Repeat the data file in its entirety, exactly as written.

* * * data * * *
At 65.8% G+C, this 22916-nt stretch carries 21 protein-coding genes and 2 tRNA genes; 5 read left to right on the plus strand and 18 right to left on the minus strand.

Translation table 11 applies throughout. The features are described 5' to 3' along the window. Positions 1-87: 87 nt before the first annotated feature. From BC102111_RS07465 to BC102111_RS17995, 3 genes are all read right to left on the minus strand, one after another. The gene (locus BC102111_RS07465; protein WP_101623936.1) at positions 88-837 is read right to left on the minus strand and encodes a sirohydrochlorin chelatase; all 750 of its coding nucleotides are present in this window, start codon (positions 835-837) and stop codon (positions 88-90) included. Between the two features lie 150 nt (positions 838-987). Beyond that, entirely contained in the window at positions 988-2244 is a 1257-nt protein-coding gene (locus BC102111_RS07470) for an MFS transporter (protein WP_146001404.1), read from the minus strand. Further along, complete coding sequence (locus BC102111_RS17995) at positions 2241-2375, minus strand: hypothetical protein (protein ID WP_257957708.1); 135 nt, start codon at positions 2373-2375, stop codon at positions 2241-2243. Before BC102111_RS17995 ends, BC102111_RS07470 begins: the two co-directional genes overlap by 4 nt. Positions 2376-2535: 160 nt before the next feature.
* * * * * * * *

At 65.8% G+C, this 22916-nt stretch carries 21 protein-coding genes and 2 tRNA genes; 5 read left to right on the plus strand and 18 right to left on the minus strand.

Translation table 11 applies throughout. The features are described 5' to 3' along the window. Positions 1-87: 87 nt before the first annotated feature. From BC102111_RS07465 to BC102111_RS17995, 3 genes are all read right to left on the minus strand, one after another. The gene (locus BC102111_RS07465; protein WP_101623936.1) at positions 88-837 is read right to left on the minus strand and encodes a sirohydrochlorin chelatase; all 750 of its coding nucleotides are present in this window, start codon (positions 835-837) and stop codon (positions 88-90) included. Between the two features lie 150 nt (positions 838-987). Beyond that, entirely contained in the window at positions 988-2244 is a 1257-nt protein-coding gene (locus BC102111_RS07470) for an MFS transporter (protein WP_146001404.1), read from the minus strand. Further along, complete coding sequence (locus BC102111_RS17995) at positions 2241-2375, minus strand: hypothetical protein (protein ID WP_257957708.1); 135 nt, start codon at positions 2373-2375, stop codon at positions 2241-2243. Before BC102111_RS17995 ends, BC102111_RS07470 begins: the two co-directional genes overlap by 4 nt. Positions 2376-2535: 160 nt before the next feature.